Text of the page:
Dovlatov’s slippers and Rein’s suitcases
Among the dwellers of Rubinstein Street in the 1950s was Evgeny Rein, a poet and Joseph Brodsky’s senior friend. Rein first met Brodsky in the late 50s: “He visited me and read poems that I really liked. That’s how we became friends. Soon, I got a room on Rubinstein Street 19. Joseph was helping me move, carrying suitcases with books. We began to see each other daily, because he lived just three bus stops away,” Rein said.
A house where Sergei Dovlatov lived. Source: Lori / Legion Media
Rein, a socialite, was a friend to many Petersburg writers, including the great Sergei Dovlatov, who also lived on Rubinstein Street.
As Rein recalls, “Sergei visited me almost daily. In slippers and a dressing gown even in nasty weather, he went out with his fox-terrier Glasha to get a beer and then appeared at my place, Glasha tucked under his arm.” Long talks about life and literature followed. Dovlatov lived at Rubinstein 23 until his emigration to the United States.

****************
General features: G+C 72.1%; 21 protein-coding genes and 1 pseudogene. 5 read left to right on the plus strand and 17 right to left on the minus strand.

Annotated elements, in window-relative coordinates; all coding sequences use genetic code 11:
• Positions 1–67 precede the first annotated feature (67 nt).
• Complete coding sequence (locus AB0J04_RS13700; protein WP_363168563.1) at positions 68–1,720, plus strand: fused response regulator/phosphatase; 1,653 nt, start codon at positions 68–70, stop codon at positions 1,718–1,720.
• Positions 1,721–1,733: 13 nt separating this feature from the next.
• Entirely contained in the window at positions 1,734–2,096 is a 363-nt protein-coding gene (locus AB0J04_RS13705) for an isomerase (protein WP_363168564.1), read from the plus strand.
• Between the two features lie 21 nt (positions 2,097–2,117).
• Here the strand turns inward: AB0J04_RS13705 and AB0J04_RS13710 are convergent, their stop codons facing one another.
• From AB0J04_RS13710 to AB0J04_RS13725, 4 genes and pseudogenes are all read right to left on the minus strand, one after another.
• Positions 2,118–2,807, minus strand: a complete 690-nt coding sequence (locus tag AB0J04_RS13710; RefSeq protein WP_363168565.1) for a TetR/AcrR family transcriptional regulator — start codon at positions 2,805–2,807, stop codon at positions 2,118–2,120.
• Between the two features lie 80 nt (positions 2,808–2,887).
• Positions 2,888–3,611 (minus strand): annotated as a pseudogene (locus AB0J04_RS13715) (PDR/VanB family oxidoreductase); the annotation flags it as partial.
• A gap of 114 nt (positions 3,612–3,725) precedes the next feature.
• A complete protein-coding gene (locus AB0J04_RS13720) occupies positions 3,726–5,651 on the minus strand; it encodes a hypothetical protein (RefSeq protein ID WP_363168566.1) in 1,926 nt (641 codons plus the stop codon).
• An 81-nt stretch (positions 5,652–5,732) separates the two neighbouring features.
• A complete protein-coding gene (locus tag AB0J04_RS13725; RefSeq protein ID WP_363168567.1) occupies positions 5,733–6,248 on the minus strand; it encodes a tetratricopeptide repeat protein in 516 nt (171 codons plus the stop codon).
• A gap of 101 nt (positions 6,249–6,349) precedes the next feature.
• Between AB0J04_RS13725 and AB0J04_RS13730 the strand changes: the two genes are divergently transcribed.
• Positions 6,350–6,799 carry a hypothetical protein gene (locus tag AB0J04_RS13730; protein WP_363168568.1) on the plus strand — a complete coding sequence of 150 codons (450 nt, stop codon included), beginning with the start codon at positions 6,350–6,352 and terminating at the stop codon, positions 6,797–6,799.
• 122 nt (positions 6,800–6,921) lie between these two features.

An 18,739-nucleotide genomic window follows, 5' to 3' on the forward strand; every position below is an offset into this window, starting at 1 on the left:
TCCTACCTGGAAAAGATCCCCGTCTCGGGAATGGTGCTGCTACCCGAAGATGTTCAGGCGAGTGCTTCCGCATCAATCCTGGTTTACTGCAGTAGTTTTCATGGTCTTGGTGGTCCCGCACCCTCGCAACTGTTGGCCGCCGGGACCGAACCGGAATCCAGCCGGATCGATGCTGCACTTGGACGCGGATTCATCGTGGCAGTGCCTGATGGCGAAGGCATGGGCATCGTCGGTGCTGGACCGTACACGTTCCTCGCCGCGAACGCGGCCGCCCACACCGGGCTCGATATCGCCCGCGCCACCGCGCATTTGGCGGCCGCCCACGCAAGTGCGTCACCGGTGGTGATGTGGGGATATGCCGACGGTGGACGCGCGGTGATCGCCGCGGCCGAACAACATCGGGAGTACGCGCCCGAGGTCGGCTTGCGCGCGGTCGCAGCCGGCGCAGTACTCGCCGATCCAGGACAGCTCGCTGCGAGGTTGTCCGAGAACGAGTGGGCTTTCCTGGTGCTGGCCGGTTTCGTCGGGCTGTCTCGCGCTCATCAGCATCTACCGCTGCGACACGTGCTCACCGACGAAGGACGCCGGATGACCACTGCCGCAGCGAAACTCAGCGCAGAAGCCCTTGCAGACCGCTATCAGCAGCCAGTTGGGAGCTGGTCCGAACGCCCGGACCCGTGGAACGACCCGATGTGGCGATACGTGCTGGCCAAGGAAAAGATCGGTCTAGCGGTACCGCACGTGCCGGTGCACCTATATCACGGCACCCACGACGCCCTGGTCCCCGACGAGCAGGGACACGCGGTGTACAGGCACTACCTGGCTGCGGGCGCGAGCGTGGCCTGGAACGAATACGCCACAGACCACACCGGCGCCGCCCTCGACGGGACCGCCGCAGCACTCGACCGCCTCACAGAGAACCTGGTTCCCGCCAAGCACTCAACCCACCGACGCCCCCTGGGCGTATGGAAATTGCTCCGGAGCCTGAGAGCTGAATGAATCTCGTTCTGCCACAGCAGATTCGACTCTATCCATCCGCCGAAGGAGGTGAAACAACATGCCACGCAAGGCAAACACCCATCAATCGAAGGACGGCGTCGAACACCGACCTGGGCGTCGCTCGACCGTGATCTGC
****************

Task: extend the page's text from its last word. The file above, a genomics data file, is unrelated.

Rein, Dovlatov and Brodsky all became famous worldwide, but in those times, they were just young writers reading to each other over a glass of wine. Today, in Dovlatov’s yard, a giant mural depicts an Underwood typewriter that became one of the symbols of Dovlatov’s prose; in his former room, the parquet still bears the stains that Dovlatov himself made, spilling his port – the current tenants are reluctant to remove those precious traces.
Rockers and Mr. Trololo
The windows of the Tolstoy house overlook a small public garden, which is named after late singer Edward Khil, whom you may have recognized as “Mr. Trololo.”